Coincidentally, an organization that Steele is involved in, Baylor Undergraduate Research in Science and Technology (BURST), had scheduled for    Nobel Laureate Dr. Bruce Beutler to come to Baylor and present his work that gained him the Nobel Prize. The day he attended Baylor was the first day of Scholar’s Week, and her group had their posters set up in the Baylor Science Building’s atrium. Beutler had been attending a luncheon with some faculty and select students upstairs, and as he walked downstairs to head out for a tour of the university, Steele’s group’s bioinformatics poster had caught his eye!

   Steele said, “We had been practicing our presentation for the Scholar’s Week judges for over a week, but we couldn’t believe we were presenting to a Nobel Prize winner! Moreover, he had won his prize in 2011 for work that he had conducted in the 90s– work that we paralleled in our lab! He was fascinated with the work we had conducted using bioinformatics tools, for when he had performed his work they were not available.”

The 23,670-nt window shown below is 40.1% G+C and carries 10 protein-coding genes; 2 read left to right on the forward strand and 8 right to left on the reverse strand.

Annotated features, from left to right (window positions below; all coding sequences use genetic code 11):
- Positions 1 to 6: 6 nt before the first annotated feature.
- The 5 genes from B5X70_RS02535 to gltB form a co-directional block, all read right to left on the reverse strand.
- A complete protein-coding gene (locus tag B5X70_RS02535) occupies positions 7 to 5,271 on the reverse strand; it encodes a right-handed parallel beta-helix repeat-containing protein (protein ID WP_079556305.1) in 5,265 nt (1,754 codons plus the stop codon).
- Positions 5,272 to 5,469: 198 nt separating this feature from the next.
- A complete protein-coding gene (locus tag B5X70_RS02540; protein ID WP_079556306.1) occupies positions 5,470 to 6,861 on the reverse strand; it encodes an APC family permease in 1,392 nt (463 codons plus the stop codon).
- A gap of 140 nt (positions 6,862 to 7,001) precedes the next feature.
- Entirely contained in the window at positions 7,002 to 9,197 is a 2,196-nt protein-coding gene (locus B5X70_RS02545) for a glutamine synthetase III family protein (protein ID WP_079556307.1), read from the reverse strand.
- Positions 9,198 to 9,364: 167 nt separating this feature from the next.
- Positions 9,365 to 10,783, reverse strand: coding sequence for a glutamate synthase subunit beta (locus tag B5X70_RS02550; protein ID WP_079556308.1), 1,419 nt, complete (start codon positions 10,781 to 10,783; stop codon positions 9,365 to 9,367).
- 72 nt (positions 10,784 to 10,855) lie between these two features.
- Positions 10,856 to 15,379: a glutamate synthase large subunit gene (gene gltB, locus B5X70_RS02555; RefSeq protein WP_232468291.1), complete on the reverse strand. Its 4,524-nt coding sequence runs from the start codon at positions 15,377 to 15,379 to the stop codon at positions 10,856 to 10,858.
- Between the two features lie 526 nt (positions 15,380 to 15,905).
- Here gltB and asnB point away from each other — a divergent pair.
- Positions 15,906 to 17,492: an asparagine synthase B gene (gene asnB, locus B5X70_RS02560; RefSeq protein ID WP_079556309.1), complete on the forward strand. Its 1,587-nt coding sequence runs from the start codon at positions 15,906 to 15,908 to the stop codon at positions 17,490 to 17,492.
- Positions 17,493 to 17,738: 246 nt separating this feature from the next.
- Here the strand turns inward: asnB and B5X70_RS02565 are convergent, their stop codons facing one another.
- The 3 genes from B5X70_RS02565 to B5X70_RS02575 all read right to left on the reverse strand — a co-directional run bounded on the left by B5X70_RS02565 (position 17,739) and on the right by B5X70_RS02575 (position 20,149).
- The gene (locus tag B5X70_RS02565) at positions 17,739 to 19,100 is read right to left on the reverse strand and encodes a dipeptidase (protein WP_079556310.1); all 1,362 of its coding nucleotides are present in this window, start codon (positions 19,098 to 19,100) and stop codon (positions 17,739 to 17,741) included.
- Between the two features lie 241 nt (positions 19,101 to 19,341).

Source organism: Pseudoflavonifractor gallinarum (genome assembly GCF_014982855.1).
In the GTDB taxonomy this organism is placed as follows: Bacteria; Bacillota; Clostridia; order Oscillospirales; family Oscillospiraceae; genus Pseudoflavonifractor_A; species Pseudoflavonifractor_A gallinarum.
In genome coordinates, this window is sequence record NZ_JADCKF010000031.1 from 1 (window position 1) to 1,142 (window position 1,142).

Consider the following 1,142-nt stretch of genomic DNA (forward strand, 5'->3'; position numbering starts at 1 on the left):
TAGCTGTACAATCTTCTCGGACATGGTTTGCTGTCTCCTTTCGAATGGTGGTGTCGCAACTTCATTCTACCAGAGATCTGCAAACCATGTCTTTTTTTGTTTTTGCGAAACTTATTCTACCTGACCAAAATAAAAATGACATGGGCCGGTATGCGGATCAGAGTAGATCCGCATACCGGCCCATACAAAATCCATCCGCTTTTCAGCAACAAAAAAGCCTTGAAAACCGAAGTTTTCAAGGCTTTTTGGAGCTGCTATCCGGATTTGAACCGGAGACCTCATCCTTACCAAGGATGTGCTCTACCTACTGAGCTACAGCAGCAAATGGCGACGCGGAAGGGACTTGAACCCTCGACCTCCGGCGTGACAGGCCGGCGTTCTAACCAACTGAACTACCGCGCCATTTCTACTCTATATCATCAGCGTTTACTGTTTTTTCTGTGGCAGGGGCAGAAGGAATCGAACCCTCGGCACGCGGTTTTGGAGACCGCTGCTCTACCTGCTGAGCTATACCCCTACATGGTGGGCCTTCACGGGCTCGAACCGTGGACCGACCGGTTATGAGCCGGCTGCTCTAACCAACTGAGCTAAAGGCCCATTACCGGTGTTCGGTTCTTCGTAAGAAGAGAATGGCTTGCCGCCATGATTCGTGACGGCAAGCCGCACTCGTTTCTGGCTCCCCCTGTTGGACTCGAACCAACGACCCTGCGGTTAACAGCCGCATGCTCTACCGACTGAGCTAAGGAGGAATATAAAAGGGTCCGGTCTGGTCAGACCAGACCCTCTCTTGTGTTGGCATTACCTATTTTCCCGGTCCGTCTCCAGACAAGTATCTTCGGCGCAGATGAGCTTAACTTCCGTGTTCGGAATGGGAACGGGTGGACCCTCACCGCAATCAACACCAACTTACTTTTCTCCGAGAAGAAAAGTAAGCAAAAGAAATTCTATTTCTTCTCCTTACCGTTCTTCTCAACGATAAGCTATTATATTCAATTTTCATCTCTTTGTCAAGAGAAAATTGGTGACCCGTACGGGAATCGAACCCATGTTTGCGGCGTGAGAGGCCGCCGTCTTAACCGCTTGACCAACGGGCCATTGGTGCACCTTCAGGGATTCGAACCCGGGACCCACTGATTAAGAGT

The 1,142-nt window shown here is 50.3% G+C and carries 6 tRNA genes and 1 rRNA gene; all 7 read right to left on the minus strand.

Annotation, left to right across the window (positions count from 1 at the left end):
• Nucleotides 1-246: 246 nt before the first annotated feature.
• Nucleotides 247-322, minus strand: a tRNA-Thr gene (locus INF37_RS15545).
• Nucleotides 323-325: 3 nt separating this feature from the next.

He talked with the group for 25 minutes and was very intrigued and interested. He was genuine in his appreciation of their work and was excited over their involvement in this field of research.

   Steele added, “Needless to say, we were very excited. We had split into groups for varying times of the day, so the students that weren’t presenting with us were SO proud and excited– we shared this experience and pride as a family, and I am so thankful that I have had the opportunity to be involved with such a great group of students. I have been truly blessed by this opportunity.”

   Steele’s difficult major coupled with the five college organizations of which she is a member plus finding time to enjoy the college experience, leaves her little time.  But she still has to find time to manage her disease through monthly infusions of gamma globulin on a monthly basis. This is to supply her body with the 4 immunoglobulins that she does  not produce on her own. An infusion lasts approximately 6 hours and takes place at an oncology clinic.  She must also find time to get enough rest.  And she still manages to work on a part-time basis for the Archer County News designing weekly ads for Oodles and Lucky Dollar grocery stores.  

  It is her ability to juggle so many things effectively and excel in her work at the same time that will make London Steele successful in her future career.  I would not be a bit surprised if one day she becomes a Nobel Prize winner herself.  

   After 6 weeks of conducting